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The Rings Of Power Episode 6's Mount Doom Explosion Is More Scientifically Accurate Than You Think

"The Rings of Power" Episode 6 had an explosive ending — quite literally. Following a massive battle between the Southlanders and Adar's Uruks, the former group have a mere moment of respite before they become aware of the true danger threatening them. Through a surprising series of events, the volcano that avid fans of JRR Tolkien's Middle-Earth mythos will recognize as Mount Doom erupts, raining red-hot chaos across the surrounding lands. As a result, the fate of many major characters is thrown into question and the ravaged region of the Southlands takes its first step into becoming Mordor, the fiery hellscape where Sauron takes residence during "The Lord of the Rings."

While it's really cool that "The Rings of Power" Episode 6 showed us the creation of a Middle-earth landmark, one of the most interesting things about this new origin story for Mordor isn't necessarily why it happens, but how it happens. Considering the fantasy setting, one might expect the realm to be created with some sort of mystical spell, but that actually couldn't be further from the truth. As it turns out, the chain of events which leads to Mount Doom's volcanic reaction may be one of the most scientifically-accurate sequences across any piece of Middle-earth media yet.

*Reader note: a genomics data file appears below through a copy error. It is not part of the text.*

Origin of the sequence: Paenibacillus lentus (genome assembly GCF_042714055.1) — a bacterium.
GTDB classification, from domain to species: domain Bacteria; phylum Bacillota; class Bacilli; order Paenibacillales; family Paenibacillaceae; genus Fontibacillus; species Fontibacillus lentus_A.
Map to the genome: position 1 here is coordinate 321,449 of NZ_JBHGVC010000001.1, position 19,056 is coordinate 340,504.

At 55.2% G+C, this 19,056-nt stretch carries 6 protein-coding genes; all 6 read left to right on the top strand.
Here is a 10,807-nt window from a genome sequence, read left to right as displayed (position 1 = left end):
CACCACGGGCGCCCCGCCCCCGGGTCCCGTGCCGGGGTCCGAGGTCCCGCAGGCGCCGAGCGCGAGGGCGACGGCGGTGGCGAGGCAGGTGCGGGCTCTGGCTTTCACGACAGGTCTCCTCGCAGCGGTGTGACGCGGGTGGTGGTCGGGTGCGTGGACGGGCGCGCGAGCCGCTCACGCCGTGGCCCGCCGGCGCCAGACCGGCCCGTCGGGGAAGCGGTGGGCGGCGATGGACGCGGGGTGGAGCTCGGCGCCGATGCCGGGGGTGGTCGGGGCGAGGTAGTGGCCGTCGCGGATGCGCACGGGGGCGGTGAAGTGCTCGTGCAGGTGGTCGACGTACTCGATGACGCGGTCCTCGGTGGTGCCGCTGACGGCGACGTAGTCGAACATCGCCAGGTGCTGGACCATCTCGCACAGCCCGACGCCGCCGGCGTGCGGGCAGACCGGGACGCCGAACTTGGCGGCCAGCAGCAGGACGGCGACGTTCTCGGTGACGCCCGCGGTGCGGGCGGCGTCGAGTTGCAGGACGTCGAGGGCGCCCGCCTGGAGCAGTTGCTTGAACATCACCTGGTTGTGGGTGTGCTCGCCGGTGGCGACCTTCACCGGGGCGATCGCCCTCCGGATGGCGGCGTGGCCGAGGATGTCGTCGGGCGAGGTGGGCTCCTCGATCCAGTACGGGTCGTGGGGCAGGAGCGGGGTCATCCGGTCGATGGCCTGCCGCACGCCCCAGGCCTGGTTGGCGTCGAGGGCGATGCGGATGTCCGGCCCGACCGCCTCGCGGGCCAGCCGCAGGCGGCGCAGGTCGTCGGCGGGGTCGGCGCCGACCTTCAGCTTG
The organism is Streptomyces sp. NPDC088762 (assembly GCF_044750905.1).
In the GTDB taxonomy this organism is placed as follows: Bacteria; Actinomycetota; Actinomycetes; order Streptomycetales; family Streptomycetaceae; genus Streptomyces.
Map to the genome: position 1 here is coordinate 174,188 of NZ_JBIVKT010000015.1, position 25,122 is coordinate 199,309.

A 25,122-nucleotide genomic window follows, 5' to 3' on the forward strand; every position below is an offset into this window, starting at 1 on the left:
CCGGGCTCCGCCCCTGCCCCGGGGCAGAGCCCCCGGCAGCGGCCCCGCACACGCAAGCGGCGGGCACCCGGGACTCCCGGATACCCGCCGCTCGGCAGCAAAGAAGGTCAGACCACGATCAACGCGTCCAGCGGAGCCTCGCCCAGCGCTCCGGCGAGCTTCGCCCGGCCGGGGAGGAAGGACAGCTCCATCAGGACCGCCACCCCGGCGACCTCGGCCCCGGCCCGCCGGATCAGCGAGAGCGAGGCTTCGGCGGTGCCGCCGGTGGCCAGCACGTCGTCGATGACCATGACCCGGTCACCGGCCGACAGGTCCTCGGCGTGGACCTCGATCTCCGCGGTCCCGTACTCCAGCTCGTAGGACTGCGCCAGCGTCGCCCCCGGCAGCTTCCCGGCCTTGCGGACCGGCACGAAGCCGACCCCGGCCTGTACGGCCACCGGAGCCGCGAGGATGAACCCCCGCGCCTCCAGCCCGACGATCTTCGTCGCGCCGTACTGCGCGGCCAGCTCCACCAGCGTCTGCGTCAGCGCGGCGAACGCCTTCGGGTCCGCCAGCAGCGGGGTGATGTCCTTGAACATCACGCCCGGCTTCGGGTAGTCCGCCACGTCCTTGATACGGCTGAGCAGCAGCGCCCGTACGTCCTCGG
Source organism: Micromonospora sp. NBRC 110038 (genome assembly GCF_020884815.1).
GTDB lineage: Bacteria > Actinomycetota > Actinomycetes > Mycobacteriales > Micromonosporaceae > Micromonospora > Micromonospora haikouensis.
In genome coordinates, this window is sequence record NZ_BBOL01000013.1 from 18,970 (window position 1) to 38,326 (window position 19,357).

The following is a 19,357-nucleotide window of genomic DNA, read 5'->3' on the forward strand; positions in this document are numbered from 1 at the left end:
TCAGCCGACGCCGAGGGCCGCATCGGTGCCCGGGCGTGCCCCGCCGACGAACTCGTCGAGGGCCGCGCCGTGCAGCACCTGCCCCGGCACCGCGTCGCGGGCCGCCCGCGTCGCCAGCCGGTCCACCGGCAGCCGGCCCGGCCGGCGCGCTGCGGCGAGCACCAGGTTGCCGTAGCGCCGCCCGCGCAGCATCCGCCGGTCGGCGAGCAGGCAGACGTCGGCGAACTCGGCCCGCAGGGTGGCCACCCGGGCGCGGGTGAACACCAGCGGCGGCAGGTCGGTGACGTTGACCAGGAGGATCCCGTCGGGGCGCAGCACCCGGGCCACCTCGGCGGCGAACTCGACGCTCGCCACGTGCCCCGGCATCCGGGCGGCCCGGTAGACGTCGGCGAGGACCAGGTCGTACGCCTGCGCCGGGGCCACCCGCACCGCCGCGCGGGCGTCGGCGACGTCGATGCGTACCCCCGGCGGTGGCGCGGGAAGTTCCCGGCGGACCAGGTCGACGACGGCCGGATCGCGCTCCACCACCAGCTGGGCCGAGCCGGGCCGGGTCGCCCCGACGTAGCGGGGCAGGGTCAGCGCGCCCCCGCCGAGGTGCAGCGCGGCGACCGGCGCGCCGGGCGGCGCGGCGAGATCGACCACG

The Mount Doom explosion passes scientific scrutiny

Rather than magic, the explosion of Mount Doom occurs due to a chemical reaction — the same as any ordinary volcanic event. Unlocked by a key, a massive rush of water spreads through the Orcs' underground tunnel system, eventually flowing into the heart of Mount Doom and mixing with superhot magma, causing it to erupt.

Jeffrey Karson, a professor of Earth and Environmental Sciences at Syracuse University, confirmed to The Hollywood Reporter that the depiction is mostly accurate. "Violent volcanic eruptions occur in large part because water is involved," he explained. "The water is dissolved in the magma. The magma rises to the surfaces, the water makes bubbles that can turn to steam and the steam and water expand so rapidly that they basically blow the magma apart."

This depiction of Mordor's formation was a conscious choice from series showrunners J.D. Payne and Patrick McKay. "A huge theme in Tolkien is the environmentalism and the way machines and industrializations destroys the land," McKay told The Hollywood Reporter. "We wanted that to be central and core all the time."

Injecting arguably the most iconic Middle-earth locations' backstory with a surprising dose of reality is bold and may prove to be another instance of "The Rings of Power" upsetting Tolkien purists, but it's simply part of the creative team's greater vision. "It was an incredible opportunity to show a side of Middle Earth that people haven't seen on screen before," executive producer Lindsay Weber told InsideHook.